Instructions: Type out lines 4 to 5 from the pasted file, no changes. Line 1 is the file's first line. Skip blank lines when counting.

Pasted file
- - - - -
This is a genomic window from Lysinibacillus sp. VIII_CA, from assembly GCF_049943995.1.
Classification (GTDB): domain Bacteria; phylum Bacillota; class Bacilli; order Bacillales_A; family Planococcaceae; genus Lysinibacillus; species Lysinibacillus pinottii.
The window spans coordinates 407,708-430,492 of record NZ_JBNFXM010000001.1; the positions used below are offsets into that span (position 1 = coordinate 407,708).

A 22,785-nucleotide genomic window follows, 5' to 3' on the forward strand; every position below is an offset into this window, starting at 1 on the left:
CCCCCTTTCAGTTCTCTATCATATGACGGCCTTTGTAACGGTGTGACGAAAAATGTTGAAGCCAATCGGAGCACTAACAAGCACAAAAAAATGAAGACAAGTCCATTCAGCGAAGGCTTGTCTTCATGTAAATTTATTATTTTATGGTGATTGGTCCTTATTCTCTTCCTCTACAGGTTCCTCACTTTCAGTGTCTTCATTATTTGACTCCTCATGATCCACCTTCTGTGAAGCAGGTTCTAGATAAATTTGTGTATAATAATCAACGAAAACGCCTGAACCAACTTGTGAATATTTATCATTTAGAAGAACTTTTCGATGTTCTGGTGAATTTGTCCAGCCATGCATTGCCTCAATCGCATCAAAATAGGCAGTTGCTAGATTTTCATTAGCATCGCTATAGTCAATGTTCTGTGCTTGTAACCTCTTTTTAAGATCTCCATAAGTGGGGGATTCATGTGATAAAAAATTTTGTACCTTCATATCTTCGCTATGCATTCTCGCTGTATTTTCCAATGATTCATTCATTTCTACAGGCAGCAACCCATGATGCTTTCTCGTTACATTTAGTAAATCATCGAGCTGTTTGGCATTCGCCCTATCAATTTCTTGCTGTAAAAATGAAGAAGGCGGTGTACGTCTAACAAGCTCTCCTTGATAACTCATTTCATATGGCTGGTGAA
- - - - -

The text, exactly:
A 22,785-nucleotide genomic window follows, 5' to 3' on the forward strand; every position below is an offset into this window, starting at 1 on the left:
CCCCCTTTCAGTTCTCTATCATATGACGGCCTTTGTAACGGTGTGACGAAAAATGTTGAAGCCAATCGGAGCACTAACAAGCACAAAAAAATGAAGACAAGTCCATTCAGCGAAGGCTTGTCTTCATGTAAATTTATTATTTTATGGTGATTGGTCCTTATTCTCTTCCTCTACAGGTTCCTCACTTTCAGTGTCTTCATTATTTGACTCCTCATGATCCACCTTCTGTGAAGCAGGTTCTAGATAAATTTGTGTATAATAATCAACGAAAACGCCTGAACCAACTTGTGAATATTTATCATTTAGAAGAACTTTTCGATGTTCTGGTGAATTTGTCCAGCCATGCATTGCCTCAATCGCATCAAAATAGGCAGTTGCTAGATTTTCATTAGCATCGCTATAGTCAATGTTCTGTGCTTGTAACCTCTTTTTAAGATCTCCATAAGTGGGGGATTCATGTGATAAAAAATTTTGTACCTTCATATCTTCGCTATGCATTCTCGCTGTATTTTCCAATGATTCATTCATTTCTACAGGCAGCAACCCATGATGCTTTCTCGTTACATTTAGTAAATCATCGAGCTGTTTGGCATTCGCCCTATCAATTTCTTGCTGTAAAAATGAAGAAGGCGGTGTACGTCTAACAAGCTCTCCTTGATAACTCATTTCATATGGCTGGTGAA